“What? Why?” Mike wonders if he’s cold suddenly, or if he’s always been cold, and if this is how Gus is letting him down. Gus looks at him steadily, kindly eyes and soft mouth, and doesn’t reply. “Oh, wait. Because you are interested?”
“Got it in one.”
“But why? No, scratch that, sorry–”
Gus smiles. “I can elaborate.”
“God, no. Please don’t.”
They make out some more, giggling, limbs tingling, and fall back asleep.
“Don’t get mad,” Clinton texts from Leipzig. Or London. Maybe Louisville?
“Never a good intro,” Mike texts back. “What’s up?”
While he waits for Clinton’s response, he runs through his mental list of what he needs to have done before Clinton returns, just in case Clinton asks.
“I’m seeing someone.”
“And?” Mike writes back. “Like dating? Or are you sick? Like seeing a specialist?”
“Dating.” After a moment, Clinton adds, “We’re going to be exclusive. Please don’t be mad.”
Mike starts laughing and can’t stop. Usually when he runs up against Clinton’s idiosyncratic worldview, it’s baffling. Sometimes painful, but always confounding. Hilarious, all too rarely.
Clinton honestly believes, however, that Mike is pining for him. Just wasting away in his garret.
“Not mad,” Mike writes. “Happy for you. Who’s the lucky guy?”
Clinton replies with a snapshot. Him and Tyler Armitage, shirtless on a beach somewhere, holding up a giant sea urchin.
Mike’s still laughing hours later when he meets Gus for a skate session and drinks.
The next Saturday, Mike has to go on a foraging excursion led by Lori’s husband Martin. He’s been committed to it for well over a month; he’s the admin guy while Martin is the brains. Something like that. What it means is that Mike drives and Martin lectures. Mike accepts payments, and Martin lectures some more.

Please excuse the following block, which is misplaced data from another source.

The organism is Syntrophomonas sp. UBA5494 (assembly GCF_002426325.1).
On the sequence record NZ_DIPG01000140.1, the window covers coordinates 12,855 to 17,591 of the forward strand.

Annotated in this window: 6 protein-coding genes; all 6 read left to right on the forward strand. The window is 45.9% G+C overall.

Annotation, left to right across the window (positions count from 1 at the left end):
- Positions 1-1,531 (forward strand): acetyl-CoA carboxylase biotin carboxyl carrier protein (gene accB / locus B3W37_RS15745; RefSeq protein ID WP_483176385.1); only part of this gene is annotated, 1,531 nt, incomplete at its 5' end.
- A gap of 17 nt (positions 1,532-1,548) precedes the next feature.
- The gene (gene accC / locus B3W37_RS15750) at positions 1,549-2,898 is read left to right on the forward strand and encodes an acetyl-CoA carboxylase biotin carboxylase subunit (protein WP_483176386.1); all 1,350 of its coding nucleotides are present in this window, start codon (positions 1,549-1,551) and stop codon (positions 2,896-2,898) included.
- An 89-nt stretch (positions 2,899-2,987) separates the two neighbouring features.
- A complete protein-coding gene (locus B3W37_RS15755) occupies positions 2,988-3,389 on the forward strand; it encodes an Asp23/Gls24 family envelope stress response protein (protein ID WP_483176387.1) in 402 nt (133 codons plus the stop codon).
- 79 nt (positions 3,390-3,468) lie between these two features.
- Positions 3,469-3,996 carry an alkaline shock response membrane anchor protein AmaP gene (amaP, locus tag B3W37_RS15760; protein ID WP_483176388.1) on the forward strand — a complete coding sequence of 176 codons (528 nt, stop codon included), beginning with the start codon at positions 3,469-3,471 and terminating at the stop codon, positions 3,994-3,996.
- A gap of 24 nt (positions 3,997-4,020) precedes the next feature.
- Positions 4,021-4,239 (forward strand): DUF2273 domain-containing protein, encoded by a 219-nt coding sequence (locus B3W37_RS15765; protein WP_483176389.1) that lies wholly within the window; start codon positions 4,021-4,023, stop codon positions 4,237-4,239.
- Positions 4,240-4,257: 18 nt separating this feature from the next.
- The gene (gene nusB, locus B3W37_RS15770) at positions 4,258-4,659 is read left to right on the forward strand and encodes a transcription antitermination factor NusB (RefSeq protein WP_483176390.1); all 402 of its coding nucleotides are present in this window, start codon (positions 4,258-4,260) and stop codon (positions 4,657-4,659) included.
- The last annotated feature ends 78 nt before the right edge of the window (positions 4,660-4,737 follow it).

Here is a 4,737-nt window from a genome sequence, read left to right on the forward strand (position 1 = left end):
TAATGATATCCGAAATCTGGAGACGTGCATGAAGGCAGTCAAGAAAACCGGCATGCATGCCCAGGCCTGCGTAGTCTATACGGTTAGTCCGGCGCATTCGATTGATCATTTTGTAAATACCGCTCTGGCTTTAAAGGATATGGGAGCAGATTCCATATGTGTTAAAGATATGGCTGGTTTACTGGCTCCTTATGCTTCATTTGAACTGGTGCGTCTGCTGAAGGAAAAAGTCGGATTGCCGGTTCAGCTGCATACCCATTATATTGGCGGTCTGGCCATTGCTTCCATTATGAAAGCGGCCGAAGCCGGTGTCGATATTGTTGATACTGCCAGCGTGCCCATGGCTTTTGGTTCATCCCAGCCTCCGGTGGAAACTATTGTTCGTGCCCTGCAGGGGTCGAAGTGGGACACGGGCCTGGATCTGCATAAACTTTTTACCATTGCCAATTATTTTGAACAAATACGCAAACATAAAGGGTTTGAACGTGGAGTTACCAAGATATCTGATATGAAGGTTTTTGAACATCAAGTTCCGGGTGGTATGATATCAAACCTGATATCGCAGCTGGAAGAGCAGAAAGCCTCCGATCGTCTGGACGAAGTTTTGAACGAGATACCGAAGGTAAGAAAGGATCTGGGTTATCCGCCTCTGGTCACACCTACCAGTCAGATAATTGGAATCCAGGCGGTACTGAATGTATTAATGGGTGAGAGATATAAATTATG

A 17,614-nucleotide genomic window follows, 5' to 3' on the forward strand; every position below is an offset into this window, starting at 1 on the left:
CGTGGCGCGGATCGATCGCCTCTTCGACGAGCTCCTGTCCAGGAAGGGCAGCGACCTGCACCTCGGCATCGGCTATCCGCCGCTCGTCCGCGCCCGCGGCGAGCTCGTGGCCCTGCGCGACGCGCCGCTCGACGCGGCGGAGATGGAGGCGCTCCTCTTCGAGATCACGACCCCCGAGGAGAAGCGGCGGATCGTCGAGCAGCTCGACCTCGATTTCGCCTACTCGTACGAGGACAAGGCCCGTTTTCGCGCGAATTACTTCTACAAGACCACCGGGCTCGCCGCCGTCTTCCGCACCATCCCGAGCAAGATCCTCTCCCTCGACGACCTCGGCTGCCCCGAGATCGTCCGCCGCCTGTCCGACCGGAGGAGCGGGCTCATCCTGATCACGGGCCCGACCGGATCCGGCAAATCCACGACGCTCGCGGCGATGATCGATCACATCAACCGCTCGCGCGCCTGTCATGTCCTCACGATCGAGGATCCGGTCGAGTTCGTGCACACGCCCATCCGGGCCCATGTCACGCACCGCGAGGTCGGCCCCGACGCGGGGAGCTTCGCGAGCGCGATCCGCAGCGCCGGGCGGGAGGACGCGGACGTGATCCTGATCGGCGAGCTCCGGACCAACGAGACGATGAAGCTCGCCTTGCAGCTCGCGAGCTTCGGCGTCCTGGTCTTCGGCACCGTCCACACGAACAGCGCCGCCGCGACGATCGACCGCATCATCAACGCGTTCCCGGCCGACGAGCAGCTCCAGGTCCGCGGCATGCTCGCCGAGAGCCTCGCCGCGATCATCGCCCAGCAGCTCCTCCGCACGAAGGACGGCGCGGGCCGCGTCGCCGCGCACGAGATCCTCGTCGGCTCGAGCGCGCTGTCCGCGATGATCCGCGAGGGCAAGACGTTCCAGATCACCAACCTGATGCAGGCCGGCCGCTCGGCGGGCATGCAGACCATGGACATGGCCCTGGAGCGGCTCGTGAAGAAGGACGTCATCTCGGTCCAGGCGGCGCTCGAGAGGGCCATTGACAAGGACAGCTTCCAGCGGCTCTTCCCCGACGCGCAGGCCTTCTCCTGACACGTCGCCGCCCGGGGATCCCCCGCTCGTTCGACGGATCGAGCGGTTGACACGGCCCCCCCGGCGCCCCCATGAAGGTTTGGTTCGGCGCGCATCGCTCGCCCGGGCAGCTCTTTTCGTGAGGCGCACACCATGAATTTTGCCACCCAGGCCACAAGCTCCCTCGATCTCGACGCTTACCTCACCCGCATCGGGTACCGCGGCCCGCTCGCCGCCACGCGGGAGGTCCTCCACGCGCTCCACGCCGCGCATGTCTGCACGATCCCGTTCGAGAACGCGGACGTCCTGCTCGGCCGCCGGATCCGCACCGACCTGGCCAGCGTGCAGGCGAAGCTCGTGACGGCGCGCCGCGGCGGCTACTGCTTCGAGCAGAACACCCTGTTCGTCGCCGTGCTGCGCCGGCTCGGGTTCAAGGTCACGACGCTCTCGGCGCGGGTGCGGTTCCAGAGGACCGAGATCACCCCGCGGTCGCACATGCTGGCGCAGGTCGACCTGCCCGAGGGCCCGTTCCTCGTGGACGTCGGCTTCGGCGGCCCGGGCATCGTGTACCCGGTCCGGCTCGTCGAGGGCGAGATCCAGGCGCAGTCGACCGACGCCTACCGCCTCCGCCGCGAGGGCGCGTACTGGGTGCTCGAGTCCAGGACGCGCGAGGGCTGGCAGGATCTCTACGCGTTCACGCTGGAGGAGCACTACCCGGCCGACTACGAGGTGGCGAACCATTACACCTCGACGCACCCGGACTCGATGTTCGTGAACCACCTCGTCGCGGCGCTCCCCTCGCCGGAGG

Gus tags along. Mike drives the group about an hour out of the city to a small park with good forest trails.
They drop behind Martin’s group. Gus has several clusters of sumac drupes in his shoulder bag, along with some wax paper bundles for hen o’the woods mushrooms.
“You’re really good at this,” Mike says when they stop to rest on some boulders glinting with mica.
Their hands are smudged with dirt; sweat’s stuck to Mike’s hairline and down the back of his neck.
“It’s fun,” Gus says. He leans in, looking serious — hooded eyes, pursed lips. His lip ring catches the sun. “I’m really glad we’re doing this.”
“No,” Gus says. “Well, that, too. But. This.” He squeezes Mike’s thigh and leaves his hand there. “Us.”
Mike wants to kiss him, but maybe they ought to wait. “I’m a mess–”
Gus shrugs expansively, holding up his scratched and muddy palm. “Me, too.”
“No, I mean, like. Spiritually.” He frowns. “Metaphysically?”
“You’re okay,” Gus tells him, and he sounds so calmly certain. “And, like I said, so’m I.”
“No, you’re–” The word forms in Mike’s mouth, weighs down his tongue. Either it’s self-preservation or cowardice that keeps him from speaking it; he knows which he suspects. Beautiful.
Gus nods once, twice, then a third time. “So are you,” he says, as if Mike had spoken.
“Exactly.” Gus’s arm goes around Mike’s shoulder and gathers him in, rolling him close, until Gus’s face is pressed to Mike’s.
He’s lost track of the meanings of things again. He isn’t panicking this time, however. He’s touching Gus’s cheek, his chin, the ring in his lip. Gus is doing the same to him, smiling a little, like he’s thinking of a good memory. He tilts his head as his mouth opens and his eyes drift closed, and Mike’s palm slips down Gus’s neck to make room for the kiss.